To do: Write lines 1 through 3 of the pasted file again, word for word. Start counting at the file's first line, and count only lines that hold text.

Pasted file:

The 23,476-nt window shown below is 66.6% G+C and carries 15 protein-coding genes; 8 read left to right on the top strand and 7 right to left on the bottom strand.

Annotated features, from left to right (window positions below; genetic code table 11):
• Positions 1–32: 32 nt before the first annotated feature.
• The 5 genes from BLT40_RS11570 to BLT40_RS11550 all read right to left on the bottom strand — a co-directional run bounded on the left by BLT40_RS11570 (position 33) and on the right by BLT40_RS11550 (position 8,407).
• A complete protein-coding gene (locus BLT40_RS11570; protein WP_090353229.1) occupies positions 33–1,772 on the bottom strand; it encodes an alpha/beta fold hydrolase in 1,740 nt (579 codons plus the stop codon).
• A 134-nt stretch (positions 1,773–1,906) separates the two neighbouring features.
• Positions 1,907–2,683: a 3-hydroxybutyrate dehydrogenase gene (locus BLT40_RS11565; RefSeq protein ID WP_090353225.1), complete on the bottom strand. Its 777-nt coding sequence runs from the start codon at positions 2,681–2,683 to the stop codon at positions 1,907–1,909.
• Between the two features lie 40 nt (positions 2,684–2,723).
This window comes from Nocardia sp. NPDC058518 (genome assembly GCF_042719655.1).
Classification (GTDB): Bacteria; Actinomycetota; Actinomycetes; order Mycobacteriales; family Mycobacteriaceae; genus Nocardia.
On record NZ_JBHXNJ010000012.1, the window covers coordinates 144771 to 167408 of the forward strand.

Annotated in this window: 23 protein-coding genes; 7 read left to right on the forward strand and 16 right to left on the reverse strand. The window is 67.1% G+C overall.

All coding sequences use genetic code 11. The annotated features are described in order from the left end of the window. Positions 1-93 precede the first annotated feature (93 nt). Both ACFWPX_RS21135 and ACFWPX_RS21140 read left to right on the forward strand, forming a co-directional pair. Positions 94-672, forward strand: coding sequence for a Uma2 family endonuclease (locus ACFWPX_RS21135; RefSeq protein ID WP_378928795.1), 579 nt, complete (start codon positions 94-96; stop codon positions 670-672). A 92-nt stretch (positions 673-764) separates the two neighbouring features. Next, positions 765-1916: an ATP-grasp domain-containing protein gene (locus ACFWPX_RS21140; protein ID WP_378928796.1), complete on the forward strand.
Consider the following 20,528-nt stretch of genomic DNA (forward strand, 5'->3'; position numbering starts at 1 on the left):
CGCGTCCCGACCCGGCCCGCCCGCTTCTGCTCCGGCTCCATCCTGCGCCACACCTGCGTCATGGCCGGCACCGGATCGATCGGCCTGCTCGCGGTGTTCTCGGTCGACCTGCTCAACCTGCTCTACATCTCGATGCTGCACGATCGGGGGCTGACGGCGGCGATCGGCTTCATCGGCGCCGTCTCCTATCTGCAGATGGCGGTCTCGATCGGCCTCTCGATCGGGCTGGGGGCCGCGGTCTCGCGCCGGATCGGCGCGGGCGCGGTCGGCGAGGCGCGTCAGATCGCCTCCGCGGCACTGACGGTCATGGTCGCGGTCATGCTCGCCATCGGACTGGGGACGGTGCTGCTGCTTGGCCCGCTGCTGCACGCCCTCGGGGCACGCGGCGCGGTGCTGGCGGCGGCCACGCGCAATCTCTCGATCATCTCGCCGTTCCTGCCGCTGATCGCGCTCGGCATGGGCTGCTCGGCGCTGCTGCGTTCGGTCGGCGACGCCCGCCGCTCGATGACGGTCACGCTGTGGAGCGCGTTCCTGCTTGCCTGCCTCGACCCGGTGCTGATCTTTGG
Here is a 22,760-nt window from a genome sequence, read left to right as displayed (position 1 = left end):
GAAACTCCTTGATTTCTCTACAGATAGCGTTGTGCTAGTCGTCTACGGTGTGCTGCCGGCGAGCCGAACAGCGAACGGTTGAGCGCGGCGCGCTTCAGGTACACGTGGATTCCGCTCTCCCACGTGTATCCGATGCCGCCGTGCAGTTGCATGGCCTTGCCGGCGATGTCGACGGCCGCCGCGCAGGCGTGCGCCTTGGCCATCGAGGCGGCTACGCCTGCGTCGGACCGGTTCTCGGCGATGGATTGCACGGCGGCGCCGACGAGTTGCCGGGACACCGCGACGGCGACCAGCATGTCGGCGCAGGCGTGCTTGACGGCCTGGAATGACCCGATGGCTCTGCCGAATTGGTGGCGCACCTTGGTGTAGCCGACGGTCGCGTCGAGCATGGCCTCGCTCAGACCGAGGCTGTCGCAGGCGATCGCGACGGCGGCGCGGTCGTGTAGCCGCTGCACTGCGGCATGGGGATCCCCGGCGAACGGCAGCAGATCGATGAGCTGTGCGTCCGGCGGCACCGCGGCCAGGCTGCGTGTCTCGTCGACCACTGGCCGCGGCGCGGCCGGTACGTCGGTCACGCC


The 23,476-nt window shown below is 66.6% G+C and carries 15 protein-coding genes; 8 read left to right on the top strand and 7 right to left on the bottom strand.

Annotated features, from left to right (window positions below; genetic code table 11):
• Positions 1–32: 32 nt before the first annotated feature.